- Warmer deep ocean temperatures may destabilize methane hydrate deposits, releasing another more potent greenhouse gas.
- Melting permafrost releases CO2 and methane.
- Melting glaciers help to lubricate the slide of the glacier into the ocean, speeding up the loss of glaciers once the process starts.
- Higher temperatures increase the risk of forest fires, which release CO2.
- The dust caused by vegetation loss due to shifting precipitation patterns, fires and even other pollutants darkens snow, causing it to melt earlier.
There are also negative feedback effects, such as the fact that trees grow faster in higher CO2 and thus store carbon in their wood faster. [Update Thanks to Dr. Geoffrey A. Landis for his additions and corrections to this section and the faint young Sun caveat. by Dr. Landis: Also, the Stefan-Boltzmann equation says that hotter objects radiate more, and higher temperatures = more evaporation = more clouds = higher albedo.] But I worry that the abrupt spike in CO2 levels might cause positive feedback effects to dominate– at least temporarily. In other words, it seems likely that a little bit of warming will lead to more warming.
Bottom line: As far as I can tell there’s a mountain of scientific evidence showing that abrupt climate change A large-scale change in the climate system that takes place over a few decades or less, persists (or is anticipated to persist) for at least a few decades, and causes substantial disruptions in human and natural systems. is a matter of serious concern.
On a completely different note, as an ordinary American I think we should do something about this matter. We’re still the most To my foreign colleagues and friends: You wanna fight about it? :) technologically advanced nation in the world, with one of the largest, best educated workforces in history. Our economy is very capitalistic, which makes us highly adaptable compared to more socialist countries that are mired in bureaucracy. If any country can solve this problem, it’s us.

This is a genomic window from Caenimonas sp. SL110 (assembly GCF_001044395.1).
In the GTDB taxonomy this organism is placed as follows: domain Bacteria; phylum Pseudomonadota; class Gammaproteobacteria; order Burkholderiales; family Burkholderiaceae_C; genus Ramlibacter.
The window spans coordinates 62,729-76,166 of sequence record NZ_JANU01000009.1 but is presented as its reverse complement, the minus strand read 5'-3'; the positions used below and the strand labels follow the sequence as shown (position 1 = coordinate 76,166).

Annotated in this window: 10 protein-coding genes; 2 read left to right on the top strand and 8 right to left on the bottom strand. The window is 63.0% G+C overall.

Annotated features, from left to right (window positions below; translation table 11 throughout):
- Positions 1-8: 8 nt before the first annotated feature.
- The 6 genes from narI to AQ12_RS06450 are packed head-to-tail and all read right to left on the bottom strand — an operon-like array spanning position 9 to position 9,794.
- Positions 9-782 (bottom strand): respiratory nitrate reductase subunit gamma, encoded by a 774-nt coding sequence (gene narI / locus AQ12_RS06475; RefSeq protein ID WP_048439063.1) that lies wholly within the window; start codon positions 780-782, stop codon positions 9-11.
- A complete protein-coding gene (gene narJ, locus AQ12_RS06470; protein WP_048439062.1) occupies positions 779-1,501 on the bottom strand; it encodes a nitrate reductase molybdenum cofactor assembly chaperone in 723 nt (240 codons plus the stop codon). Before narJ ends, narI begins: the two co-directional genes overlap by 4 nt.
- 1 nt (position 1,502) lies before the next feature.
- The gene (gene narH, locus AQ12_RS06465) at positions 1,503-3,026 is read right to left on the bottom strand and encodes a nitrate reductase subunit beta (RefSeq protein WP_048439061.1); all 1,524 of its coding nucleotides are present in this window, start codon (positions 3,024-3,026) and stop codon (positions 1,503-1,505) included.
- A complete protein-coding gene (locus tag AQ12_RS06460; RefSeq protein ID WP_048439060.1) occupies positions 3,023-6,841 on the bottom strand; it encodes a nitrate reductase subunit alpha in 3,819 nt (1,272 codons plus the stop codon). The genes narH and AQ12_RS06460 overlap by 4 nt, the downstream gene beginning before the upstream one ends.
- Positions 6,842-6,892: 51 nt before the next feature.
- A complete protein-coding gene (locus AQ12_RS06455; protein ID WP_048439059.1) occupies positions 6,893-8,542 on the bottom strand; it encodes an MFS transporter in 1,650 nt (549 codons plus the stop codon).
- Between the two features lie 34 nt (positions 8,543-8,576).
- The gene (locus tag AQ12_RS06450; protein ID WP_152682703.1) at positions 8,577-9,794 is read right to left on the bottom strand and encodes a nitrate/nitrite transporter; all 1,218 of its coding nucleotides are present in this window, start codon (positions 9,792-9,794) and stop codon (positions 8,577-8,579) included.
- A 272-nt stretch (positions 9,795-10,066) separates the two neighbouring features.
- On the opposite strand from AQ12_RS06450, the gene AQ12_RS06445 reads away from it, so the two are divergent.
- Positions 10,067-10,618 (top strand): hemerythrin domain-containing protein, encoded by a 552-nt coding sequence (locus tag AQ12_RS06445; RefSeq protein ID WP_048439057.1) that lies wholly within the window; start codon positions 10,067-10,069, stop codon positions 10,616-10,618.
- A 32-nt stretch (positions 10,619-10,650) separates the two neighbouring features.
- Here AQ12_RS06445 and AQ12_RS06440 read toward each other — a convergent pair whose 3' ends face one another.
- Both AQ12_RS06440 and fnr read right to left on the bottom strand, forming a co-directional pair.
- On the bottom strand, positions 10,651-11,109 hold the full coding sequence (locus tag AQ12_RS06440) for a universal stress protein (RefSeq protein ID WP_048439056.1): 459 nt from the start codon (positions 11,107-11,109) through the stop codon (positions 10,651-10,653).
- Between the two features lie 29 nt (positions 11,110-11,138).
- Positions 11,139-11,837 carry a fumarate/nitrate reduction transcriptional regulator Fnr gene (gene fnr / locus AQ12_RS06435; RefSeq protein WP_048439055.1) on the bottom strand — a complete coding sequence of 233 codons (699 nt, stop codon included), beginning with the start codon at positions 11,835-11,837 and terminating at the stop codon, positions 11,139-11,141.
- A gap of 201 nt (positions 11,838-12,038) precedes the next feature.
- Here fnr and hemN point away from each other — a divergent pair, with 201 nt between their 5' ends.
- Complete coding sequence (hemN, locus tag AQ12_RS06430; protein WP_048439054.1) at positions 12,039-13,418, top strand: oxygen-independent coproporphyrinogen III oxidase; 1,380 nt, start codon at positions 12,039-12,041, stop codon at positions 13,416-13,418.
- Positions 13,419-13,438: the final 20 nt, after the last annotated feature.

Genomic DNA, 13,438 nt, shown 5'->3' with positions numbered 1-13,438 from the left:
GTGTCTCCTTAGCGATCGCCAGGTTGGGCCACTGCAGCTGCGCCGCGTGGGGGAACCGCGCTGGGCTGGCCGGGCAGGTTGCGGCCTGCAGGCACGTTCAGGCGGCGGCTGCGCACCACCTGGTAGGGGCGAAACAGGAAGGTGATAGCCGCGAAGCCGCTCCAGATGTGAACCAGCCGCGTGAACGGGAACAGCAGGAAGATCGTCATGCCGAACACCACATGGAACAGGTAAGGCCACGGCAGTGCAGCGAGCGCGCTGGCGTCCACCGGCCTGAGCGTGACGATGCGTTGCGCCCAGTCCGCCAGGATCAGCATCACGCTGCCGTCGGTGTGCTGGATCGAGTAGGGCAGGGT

The legislation currently in the Senate needs to be passed. This bill has already been weakened in the House and it’s only the first step, but it’s the least we can do to convince the world that the United States is ready to lead once again.
- The GRACE satellites observe ice mass loss in Greenland and West Antarctica, and observe global water storage.
- Here’s a brief history of CO2, and a NOAA animation of daily CO2 concentrations during 2008.
- This interactive graph and this short video compare emissions from different countries over the last few centuries.
- This animation shows the importance of looking at long-term climate trends rather than short-term weather noise.
- Dr. Marshall Shepherd promotes climate literacy and slays zombie theories.
- David Attenborough has a short conversation with Peter Cox about how scientists attribute the recent global temperature rise to human activities.
- National Geographic asks “Could just 1°C change the world?” What about 2°C, 3°C, 4°C, 5°C, or 6°C?
- Greg Craven made a short video about risk management.
- A 10 minute video summarizes the end-Permian extinction; a longer version goes into more detail.
- A 5 minute video introduces ocean acidification.
- Earth: The Operators’ Manual tells the story of Earth’s climate history and our relationship with fossil fuels. Here are short clips of Richard Alley discussing ice core climate records, and explaining that clean energy costs about as much as modern plumbing.
- The UK forum on “Climate Change: Values, National Security, and Free Enterprise” featured Dr. Katharine Hayhoe, Brig. Gen. (Ret.) Steve Anderson and Republican Bob Inglis.
- David Archer made a series of video lectures called Global Warming: Understanding the Forecast.
- Naomi Oreskes talks briefly about the implications of climate change, and gives a longer presentation based on Merchants of Doubt.
- A series of short videos examines claims made by Anthony Watts regarding his surfacestations.org project, and the Oregon “Petition Project”.
- An episode of Horizon called “Science Under Attack” discusses “climategate” and climate change contrarians.
- A BBC special called “Meet the Climate Sceptics” examines some of Lord Christopher Monckton’s many claims. Peter Sinclair also did this, as well as John Abraham and Peter Hadfield (followup).
- Barry Bickmore gives a talk about his own former skepticism.
- Stephen Schneider faced 52 “climate sceptics” in an episode of Insight called The Sceptics (also available at YouTube). He also gave a more technical lecture and discussed the boundary between politics and science.